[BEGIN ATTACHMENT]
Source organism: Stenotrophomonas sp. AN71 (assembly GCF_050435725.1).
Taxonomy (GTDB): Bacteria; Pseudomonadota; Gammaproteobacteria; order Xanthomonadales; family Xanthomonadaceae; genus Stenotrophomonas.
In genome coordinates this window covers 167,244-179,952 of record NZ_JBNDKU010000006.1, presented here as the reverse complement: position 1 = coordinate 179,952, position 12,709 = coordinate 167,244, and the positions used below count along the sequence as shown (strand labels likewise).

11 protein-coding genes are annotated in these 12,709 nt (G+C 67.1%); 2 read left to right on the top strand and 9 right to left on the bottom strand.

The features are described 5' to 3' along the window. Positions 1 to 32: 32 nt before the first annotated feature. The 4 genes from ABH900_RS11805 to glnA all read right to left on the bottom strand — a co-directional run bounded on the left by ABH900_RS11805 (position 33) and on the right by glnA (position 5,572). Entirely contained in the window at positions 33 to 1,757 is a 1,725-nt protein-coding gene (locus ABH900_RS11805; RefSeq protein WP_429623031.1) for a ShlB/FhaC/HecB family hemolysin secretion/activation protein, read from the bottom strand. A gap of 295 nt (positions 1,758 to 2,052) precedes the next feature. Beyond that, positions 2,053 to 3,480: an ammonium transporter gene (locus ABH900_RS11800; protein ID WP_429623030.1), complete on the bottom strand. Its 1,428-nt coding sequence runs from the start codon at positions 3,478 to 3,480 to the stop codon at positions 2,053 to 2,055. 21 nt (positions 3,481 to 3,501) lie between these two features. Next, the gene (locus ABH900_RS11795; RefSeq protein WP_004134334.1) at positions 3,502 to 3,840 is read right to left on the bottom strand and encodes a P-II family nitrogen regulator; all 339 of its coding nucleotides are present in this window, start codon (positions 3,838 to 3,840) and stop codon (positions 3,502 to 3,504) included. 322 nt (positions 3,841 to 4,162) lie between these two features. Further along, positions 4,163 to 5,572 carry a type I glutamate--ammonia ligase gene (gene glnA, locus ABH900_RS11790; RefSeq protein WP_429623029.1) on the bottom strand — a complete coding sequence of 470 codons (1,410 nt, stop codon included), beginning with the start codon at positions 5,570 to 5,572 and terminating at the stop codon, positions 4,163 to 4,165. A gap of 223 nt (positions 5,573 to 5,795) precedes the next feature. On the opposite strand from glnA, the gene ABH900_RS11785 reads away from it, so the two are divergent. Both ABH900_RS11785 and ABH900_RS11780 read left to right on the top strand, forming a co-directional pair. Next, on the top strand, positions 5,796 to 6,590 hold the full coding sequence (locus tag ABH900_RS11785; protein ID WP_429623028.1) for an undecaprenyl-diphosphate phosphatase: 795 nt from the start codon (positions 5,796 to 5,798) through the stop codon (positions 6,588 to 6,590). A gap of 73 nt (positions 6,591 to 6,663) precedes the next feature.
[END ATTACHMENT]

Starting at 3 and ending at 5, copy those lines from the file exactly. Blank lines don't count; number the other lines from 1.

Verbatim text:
In genome coordinates this window covers 167,244-179,952 of record NZ_JBNDKU010000006.1, presented here as the reverse complement: position 1 = coordinate 179,952, position 12,709 = coordinate 167,244, and the positions used below count along the sequence as shown (strand labels likewise).

11 protein-coding genes are annotated in these 12,709 nt (G+C 67.1%); 2 read left to right on the top strand and 9 right to left on the bottom strand.

The features are described 5' to 3' along the window. Positions 1 to 32: 32 nt before the first annotated feature. The 4 genes from ABH900_RS11805 to glnA all read right to left on the bottom strand — a co-directional run bounded on the left by ABH900_RS11805 (position 33) and on the right by glnA (position 5,572). Entirely contained in the window at positions 33 to 1,757 is a 1,725-nt protein-coding gene (locus ABH900_RS11805; RefSeq protein WP_429623031.1) for a ShlB/FhaC/HecB family hemolysin secretion/activation protein, read from the bottom strand. A gap of 295 nt (positions 1,758 to 2,052) precedes the next feature. Beyond that, positions 2,053 to 3,480: an ammonium transporter gene (locus ABH900_RS11800; protein ID WP_429623030.1), complete on the bottom strand. Its 1,428-nt coding sequence runs from the start codon at positions 3,478 to 3,480 to the stop codon at positions 2,053 to 2,055. 21 nt (positions 3,481 to 3,501) lie between these two features. Next, the gene (locus ABH900_RS11795; RefSeq protein WP_004134334.1) at positions 3,502 to 3,840 is read right to left on the bottom strand and encodes a P-II family nitrogen regulator; all 339 of its coding nucleotides are present in this window, start codon (positions 3,838 to 3,840) and stop codon (positions 3,502 to 3,504) included. 322 nt (positions 3,841 to 4,162) lie between these two features. Further along, positions 4,163 to 5,572 carry a type I glutamate--ammonia ligase gene (gene glnA, locus ABH900_RS11790; RefSeq protein WP_429623029.1) on the bottom strand — a complete coding sequence of 470 codons (1,410 nt, stop codon included), beginning with the start codon at positions 5,570 to 5,572 and terminating at the stop codon, positions 4,163 to 4,165. A gap of 223 nt (positions 5,573 to 5,795) precedes the next feature. On the opposite strand from glnA, the gene ABH900_RS11785 reads away from it, so the two are divergent. Both ABH900_RS11785 and ABH900_RS11780 read left to right on the top strand, forming a co-directional pair. Next, on the top strand, positions 5,796 to 6,590 hold the full coding sequence (locus tag ABH900_RS11785; protein ID WP_429623028.1) for an undecaprenyl-diphosphate phosphatase: 795 nt from the start codon (positions 5,796 to 5,798) through the stop codon (positions 6,588 to 6,590). A gap of 73 nt (positions 6,591 to 6,663) precedes the next feature.